June 15, 2011

Indigenous tweets

Tweet Hereafter:  Social Media Is Saving Native Languages

By Doug MeigsKevin Scannell is a 40-year-old Irish American working in Saint Louis University’s Department of Mathematics and Computer Science. He says online tools of globalization have created positive opportunities equal or greater than their dangers. In March, he created IndigenousTweets.com, a website that aims to preserve and proliferate indigenous language by connecting Twitter users online. “The Internet is also a tool that we can use to combat globalization and colonization,” says Scannell. “The important thing is for people to use their language if they want it to survive. The Internet—websites like Twitter and Facebook, blogs and e-mail—give people an opportunity to write and chat and be creative while using their language in a natural way.”

For the uninitiated, Twitter is a micro-blogging service that allows users to write and read short text messages called “tweets.” Each tweet is limited to 140 characters. Scannell’s website aggregates Twitter users who write in minority languages. He started with a list of 35 languages, which grew to almost 100 within two months. Twitter users can go to his website, view a list of other users writing in their own Native language, request to “follow” individuals, and then begin receiving their tweets.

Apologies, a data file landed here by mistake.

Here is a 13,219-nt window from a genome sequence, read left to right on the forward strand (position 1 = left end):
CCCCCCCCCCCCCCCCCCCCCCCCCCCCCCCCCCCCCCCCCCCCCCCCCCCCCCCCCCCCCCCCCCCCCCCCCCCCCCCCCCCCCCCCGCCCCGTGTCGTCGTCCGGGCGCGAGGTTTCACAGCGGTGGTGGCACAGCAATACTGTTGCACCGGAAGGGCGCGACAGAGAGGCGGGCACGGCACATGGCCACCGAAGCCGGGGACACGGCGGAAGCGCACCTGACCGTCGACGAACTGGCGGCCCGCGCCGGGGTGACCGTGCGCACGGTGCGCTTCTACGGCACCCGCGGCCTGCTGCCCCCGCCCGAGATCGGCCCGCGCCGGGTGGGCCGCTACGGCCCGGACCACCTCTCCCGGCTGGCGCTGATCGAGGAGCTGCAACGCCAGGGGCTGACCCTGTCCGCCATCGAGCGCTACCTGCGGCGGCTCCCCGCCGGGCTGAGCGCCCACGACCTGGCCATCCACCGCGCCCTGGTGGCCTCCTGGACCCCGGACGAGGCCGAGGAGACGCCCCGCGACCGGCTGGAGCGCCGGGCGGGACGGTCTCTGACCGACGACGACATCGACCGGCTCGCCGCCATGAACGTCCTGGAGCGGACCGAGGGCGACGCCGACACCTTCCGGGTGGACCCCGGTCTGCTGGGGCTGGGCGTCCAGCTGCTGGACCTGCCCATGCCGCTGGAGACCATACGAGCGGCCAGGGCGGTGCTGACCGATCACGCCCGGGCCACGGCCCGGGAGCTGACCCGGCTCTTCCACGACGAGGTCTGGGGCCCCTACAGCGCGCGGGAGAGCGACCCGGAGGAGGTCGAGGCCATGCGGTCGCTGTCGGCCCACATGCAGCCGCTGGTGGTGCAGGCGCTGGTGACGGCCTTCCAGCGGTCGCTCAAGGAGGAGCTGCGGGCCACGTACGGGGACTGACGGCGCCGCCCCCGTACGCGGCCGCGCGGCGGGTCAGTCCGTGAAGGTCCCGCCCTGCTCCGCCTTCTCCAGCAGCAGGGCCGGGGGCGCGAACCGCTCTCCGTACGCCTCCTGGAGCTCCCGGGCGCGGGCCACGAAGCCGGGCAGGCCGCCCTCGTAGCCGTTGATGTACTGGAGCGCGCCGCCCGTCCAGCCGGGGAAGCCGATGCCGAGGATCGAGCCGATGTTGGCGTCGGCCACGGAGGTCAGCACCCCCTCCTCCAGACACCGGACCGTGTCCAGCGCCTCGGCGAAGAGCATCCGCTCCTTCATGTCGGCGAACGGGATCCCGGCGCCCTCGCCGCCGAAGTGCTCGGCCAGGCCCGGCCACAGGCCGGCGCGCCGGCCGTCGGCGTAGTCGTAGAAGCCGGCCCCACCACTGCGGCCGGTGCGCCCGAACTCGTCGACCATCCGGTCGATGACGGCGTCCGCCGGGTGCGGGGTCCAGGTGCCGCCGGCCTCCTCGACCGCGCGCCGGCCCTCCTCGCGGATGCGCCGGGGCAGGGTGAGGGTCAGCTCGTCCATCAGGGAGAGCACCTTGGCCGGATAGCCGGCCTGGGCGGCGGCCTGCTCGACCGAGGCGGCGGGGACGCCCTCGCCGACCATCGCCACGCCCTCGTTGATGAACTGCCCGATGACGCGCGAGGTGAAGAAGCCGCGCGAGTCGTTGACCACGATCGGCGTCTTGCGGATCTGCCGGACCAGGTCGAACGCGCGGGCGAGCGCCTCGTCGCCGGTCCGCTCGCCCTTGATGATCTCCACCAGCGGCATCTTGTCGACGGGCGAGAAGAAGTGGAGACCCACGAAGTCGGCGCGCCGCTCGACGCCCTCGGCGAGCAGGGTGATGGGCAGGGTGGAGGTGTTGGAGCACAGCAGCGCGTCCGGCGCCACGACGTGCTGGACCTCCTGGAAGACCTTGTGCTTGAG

IndigenousTweets.com began when Scannell wrote a computer program to cross-reference Twitter messages with statistical data for minority languages. His website names languages by their Native names. For example, Navajo is listed as Diné bizaad, i.e., “Navajo language.” Click into the language and relevant Twitter users are listed on a second screen. The site then ranks Twitterers based on various criteria, such as number of tweets and percentage written in the language.

In addition to Navajo, other North American indigenous languages on the website include Delaware/Lenape, Lakota, Inuktitut, Mi’kmaq/Micmac and Secwepemctsín. IndigenousTweets.com features a cornucopia of minority languages worldwide, including some nearly extinct languages such as Gamilaraay from eastern Australia (the website notes one Twitter user who wrote a single tweet in Gamilaraay).

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